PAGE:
Which heater to choose, infrared or heat fan: comparative characteristics, pros and cons of devices

Comfort and energy efficiency can differ significantly depending on the heater you choose for your house. Heat fans and infrared heaters are two common choices, each with unique features and advantages. We’ll contrast these two kinds of heaters in this post to assist you in selecting the one that might be most appropriate for your requirements.

Instead of heating the air, an infrared heater works by emitting infrared radiation, which warms nearby objects and people directly. This process is comparable to how Earth is warmed by the sun. Since infrared heaters are effective at producing focused heat, they are a great choice for rapidly heating particular spaces. Because they don’t waste energy heating the entire room, they are also frequently regarded as being more energy-efficient than conventional convection heaters.

Conversely, forced-air heaters, sometimes referred to as heat fans, heat a room by forcing air over a heating element. The heated air then circulates throughout the space. These heaters work well at swiftly increasing a room’s temperature, which is why larger spaces or entire rooms are frequently heated with them. Compared to infrared heaters, heat fans are typically less expensive and can be mounted or carried around.

The way that these two kinds of heaters distribute heat is an important factor to compare. Since infrared heaters heat objects directly, the heat they produce feels more immediate and natural. This can be especially helpful if you want immediate warmth in a certain area, like next to a desk or chair. On the other hand, by moving heated air around the room, heat fans disperse warmth more evenly, which is advantageous for preserving a constant temperature in larger areas.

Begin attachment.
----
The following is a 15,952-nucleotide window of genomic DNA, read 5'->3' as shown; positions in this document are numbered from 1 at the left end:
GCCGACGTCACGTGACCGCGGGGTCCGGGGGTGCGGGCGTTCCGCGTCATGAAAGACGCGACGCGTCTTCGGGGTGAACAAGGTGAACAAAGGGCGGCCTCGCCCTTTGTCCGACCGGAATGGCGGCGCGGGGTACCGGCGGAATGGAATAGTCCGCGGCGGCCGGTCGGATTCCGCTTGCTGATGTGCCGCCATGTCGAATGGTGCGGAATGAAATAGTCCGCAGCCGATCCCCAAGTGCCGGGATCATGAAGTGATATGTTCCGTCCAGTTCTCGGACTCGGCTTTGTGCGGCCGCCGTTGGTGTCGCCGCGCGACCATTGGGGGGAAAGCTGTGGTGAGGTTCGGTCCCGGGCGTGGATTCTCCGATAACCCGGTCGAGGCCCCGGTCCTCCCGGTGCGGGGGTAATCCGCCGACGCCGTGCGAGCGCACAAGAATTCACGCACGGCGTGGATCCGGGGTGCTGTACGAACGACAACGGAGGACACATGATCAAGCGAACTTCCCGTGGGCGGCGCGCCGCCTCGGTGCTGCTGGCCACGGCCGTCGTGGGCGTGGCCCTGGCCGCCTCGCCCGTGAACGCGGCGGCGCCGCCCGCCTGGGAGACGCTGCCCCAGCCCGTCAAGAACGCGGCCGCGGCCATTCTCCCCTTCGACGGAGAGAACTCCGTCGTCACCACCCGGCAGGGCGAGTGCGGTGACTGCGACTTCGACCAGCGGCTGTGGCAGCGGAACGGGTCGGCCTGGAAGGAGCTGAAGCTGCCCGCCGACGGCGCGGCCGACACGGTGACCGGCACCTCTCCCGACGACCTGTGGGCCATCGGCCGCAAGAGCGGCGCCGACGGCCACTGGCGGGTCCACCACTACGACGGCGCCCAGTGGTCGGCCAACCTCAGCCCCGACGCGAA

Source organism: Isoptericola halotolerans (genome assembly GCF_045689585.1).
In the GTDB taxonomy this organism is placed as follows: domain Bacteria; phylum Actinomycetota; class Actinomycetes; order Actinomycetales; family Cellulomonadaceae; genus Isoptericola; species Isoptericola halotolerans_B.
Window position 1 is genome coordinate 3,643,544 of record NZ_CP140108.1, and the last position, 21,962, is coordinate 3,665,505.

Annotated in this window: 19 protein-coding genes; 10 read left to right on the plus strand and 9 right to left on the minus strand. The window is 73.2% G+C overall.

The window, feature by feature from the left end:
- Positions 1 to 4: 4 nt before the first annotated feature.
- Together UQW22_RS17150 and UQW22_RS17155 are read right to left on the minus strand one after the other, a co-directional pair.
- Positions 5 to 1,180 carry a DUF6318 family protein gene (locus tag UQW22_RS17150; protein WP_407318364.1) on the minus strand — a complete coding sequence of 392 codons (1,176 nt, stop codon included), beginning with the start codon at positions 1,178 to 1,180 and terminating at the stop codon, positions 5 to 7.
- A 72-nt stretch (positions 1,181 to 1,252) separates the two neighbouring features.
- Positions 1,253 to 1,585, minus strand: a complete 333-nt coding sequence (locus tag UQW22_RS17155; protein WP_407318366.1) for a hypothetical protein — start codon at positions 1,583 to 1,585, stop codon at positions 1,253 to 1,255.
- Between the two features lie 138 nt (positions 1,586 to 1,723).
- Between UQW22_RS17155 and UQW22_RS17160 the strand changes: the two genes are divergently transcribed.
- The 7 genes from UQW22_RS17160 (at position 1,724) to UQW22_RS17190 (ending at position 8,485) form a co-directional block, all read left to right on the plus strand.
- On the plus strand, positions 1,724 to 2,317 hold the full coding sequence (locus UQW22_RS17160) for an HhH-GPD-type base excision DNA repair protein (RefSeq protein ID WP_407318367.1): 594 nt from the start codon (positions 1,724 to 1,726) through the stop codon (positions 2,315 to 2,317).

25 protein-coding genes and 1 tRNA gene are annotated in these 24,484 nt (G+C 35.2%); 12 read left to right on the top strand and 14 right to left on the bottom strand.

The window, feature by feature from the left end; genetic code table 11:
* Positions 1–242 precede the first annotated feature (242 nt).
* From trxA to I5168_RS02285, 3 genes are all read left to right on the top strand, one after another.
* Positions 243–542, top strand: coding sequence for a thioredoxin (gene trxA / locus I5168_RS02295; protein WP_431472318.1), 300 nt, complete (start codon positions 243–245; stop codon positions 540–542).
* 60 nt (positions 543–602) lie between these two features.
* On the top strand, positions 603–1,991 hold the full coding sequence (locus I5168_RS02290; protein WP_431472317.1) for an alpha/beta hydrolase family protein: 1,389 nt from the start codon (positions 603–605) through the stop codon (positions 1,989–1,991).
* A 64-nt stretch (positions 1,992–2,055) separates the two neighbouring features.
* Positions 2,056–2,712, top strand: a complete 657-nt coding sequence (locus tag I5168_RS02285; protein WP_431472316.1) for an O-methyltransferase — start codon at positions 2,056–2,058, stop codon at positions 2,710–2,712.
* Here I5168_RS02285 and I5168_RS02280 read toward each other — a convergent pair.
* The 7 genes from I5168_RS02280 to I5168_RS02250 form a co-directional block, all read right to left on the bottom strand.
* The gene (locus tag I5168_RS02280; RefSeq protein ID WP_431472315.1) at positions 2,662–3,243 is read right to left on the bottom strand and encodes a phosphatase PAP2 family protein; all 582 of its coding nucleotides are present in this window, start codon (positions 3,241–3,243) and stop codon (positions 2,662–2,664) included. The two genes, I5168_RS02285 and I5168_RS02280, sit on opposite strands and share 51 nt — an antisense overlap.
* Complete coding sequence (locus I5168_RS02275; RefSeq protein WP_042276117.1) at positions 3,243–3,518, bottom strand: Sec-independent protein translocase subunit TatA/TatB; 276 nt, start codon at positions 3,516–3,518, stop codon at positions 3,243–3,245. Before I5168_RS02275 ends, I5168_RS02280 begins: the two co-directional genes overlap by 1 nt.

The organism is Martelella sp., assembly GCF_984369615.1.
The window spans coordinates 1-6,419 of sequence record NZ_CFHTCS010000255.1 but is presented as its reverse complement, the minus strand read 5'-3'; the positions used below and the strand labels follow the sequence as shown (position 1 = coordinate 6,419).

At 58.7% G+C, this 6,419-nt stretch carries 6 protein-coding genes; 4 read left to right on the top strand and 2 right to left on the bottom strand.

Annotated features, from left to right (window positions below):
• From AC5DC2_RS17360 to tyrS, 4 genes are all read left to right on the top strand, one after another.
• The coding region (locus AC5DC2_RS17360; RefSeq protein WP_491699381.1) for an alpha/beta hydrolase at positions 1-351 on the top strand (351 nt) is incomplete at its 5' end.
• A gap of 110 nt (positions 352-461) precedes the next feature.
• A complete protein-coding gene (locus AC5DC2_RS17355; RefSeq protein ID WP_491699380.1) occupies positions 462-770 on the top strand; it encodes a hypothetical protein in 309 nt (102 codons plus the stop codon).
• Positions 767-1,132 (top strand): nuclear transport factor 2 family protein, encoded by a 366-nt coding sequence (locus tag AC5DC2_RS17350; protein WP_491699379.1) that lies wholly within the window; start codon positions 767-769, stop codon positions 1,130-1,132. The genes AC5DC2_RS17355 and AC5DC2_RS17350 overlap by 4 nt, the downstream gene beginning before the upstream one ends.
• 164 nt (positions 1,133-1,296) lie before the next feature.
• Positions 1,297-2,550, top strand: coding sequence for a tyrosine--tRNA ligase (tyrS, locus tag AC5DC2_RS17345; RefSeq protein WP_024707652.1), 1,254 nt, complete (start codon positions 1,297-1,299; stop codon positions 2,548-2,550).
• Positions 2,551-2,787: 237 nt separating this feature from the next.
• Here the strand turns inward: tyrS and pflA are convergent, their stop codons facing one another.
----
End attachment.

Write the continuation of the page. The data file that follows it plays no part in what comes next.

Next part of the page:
The advantages and disadvantages of infrared heaters and heat fans should be compared, taking into account aspects like energy economy, upkeep costs, and user-friendliness. Since infrared heaters heat objects directly, they usually use less energy, which could lead to lower heating costs. Furthermore, unlike heat fans, they don’t lower humidity levels, which is advantageous in spaces where a certain amount of humidity is necessary for comfort.

The drawback of infrared heaters is that they might not work as well in larger rooms or ones where there are obstructions that block the infrared waves. Although heat fans are good at heating rooms quickly, their operation can make them noisier. Furthermore, heat fans occasionally produce drafts or dry out the air, which makes them unsuitable for people who have respiratory problems.

In conclusion, your unique heating requirements and preferences will determine which infrared heater or heat fan is best for you. An infrared heater might be a better choice if you value targeted heating and energy efficiency. However, a heat fan might be the best option if you need to quickly warm up larger areas or prefer more even heating. Choosing the right kind of heater for you will depend on your needs regarding space, cost, and comfort.

Infrared Heater Heat Fan Heater
Uses infrared rays to heat objects directly. Blows air over heating elements to warm the air.
Doesn"t dry out the air, making it suitable for allergy sufferers. Can reduce humidity in the room due to air circulation.
Efficient for spot heating, targeting specific areas. Provides quick, widespread warmth by circulating heated air.
Operates silently without fans or motors. May produce noise due to fan operation.
Energy-efficient for focused heating needs. Can be less efficient for large spaces.
Safe to use around children and pets; surface stays cool. Requires caution to avoid accidental burns or fires.

Comparing a heat fan or infrared heater

Both devices were regarded as "folk," copied by do-it-yourself enthusiasts, constantly fixed, and functional for ten to twenty years. There is a reason to know which type of heater is best: an infrared heater or a heat fan.